1. Coming back is harder than leaving
It is a jarring social experiment to transplant yourself into an unfamiliar place where you have no connections. Constructing a network from scratch can be intense.
However, it can be even more jarring to then have to leave behind what you built, especially at a point in time when things are beginning to feel routine and familiar. While home will always be there, there is a certain melancholy in leaving an exchange.
2. Nothing brings people together like food
No matter where you’re from, everyone shares a connection to food. Naturally communal dining is an integral and celebrated aspect of the student exchange experience.
From taco Tuesdays, to pancake Sundays, to flødeboller and flæskesteg, my exchange has been punctuated with group dinners, which have been a wonderful element of my time here.
What I’ve come to realize is that when you make food for others, you’re sharing more than a meal but a little bit of who you are and where you’re from.
3. You’re going to have unexpected adventures
There was a point this week when I was sitting in a decked-out massage chair, which resembled something out of a sci-fi film, in the eclectic cube shaped house of Ingvar Cronhammer, (a contemporary Danish artist who looks like a bad-ass version of Santa Claus) thinking to myself how life can be stranger than fiction.
I had just gotten a personal tour of Cronhammer’s work, “Elia” in Herning, a towering dome structure that shoots fire and attracts lightning.
I even got to go inside the goliath sculpture and hear my voice echo about. Cronhammer is the uncle of one of my classmates. Part of the beauty of an exchange is that it opens you up to experiences you would never have imagined.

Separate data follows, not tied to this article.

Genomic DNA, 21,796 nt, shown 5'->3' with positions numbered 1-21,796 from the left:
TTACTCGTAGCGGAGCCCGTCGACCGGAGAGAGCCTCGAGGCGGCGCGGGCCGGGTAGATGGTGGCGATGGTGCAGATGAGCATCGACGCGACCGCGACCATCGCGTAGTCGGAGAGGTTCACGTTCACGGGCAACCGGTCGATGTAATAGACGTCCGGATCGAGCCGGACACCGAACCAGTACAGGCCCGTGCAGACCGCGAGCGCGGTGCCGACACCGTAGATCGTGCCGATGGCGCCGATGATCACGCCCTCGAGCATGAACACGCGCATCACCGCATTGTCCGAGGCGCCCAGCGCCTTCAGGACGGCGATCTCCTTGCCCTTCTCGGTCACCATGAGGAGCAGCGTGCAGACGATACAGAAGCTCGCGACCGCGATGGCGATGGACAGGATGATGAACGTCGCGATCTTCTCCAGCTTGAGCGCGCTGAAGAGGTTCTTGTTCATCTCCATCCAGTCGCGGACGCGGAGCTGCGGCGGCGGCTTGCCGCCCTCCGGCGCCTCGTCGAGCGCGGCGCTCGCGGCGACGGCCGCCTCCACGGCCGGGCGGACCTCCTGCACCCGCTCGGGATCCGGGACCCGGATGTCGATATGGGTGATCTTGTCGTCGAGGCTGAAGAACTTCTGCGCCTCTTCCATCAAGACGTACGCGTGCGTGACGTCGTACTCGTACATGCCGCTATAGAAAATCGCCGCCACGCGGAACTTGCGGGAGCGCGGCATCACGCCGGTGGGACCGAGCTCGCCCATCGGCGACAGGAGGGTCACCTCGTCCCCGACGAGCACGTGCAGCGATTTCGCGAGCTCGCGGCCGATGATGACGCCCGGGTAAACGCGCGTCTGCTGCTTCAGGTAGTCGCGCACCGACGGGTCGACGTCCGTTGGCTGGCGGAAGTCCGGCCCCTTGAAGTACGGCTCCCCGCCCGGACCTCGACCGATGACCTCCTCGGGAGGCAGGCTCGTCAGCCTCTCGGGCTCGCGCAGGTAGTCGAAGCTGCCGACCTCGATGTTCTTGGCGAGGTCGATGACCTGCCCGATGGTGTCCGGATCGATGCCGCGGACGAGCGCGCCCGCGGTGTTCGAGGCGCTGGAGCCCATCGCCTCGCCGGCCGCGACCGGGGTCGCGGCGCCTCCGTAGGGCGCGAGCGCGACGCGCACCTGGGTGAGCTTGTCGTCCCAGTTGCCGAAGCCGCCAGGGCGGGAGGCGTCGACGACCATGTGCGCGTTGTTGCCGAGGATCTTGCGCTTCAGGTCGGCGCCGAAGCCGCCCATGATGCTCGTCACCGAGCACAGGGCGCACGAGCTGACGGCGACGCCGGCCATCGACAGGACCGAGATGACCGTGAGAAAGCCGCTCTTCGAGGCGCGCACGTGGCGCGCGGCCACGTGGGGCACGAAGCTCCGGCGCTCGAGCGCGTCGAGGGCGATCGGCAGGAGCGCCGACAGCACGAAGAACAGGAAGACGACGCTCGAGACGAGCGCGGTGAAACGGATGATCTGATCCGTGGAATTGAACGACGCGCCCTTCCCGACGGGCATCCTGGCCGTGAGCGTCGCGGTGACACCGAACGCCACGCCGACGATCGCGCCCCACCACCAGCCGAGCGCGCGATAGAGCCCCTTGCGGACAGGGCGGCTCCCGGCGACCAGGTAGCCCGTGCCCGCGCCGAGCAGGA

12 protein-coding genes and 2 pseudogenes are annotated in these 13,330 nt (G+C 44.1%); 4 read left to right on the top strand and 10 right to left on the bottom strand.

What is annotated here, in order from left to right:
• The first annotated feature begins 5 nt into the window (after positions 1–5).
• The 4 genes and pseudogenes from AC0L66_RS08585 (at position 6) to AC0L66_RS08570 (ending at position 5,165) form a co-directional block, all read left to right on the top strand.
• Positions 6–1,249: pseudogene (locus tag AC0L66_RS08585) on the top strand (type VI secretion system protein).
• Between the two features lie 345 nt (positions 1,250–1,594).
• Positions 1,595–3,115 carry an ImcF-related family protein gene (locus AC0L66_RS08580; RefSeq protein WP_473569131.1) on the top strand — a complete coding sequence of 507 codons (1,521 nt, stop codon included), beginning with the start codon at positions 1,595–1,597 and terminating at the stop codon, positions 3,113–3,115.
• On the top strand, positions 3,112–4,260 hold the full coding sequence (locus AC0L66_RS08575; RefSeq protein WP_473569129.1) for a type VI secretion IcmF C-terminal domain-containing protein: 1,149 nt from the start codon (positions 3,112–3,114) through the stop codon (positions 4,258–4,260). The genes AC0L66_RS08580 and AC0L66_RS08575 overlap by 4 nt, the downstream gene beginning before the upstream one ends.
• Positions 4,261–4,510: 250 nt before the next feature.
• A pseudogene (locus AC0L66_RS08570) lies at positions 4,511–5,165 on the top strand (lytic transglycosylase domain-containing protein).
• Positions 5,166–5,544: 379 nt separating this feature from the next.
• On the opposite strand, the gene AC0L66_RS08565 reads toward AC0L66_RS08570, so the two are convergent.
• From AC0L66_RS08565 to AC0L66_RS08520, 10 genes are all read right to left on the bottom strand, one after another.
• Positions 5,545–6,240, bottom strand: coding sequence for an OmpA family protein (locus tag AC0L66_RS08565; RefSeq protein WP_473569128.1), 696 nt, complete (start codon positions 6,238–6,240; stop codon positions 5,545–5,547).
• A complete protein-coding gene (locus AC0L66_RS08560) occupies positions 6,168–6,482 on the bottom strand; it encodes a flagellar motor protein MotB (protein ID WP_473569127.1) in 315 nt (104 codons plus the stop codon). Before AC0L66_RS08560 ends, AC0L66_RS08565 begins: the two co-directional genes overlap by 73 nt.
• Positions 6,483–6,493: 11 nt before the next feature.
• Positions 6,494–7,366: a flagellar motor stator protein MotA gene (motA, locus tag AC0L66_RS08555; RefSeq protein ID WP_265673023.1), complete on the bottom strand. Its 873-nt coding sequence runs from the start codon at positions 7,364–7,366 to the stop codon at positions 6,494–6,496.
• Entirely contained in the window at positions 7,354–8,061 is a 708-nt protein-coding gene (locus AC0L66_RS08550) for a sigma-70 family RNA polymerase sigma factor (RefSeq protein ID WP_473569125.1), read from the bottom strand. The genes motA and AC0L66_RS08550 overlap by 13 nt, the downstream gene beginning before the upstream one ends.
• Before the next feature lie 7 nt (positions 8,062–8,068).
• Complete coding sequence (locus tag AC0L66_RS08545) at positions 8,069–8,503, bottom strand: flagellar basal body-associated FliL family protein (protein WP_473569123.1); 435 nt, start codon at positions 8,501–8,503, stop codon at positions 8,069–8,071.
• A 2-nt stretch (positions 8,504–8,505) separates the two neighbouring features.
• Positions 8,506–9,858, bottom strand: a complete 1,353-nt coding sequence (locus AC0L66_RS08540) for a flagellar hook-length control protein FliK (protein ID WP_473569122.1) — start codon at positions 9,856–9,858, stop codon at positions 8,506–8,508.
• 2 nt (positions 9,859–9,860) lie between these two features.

4. It will change you
The travel bug is contagious and incurable. Living in a foreign country for any length of time will change you. One of the challenges of an exchange is returning to the life you left back home.
It’s an adjustment to go back to business as usual when you’re different inside. However, this is a good thing. After this exchange, so many of the internationals (including me) have a newfound drive to chase further adventures, and to see new places. Getting out into the world makes you realize how big it is and how much there is yet to see.
5. The semester is over, but the experience isn’t
While it’s improbable you will stay in contact with everyone you met during your stay, chances are some of the friendships you forged during your time abroad will last for years to come.
Now that the semester is over I have many plans to travel the world and stay with some of the wonderful people I met during my time in Denmark. From Lebanon to New Zealand to California, there’s a bed waiting for me.
I’ll miss you Aarhus, till we meet again.
Start your application for exchange today!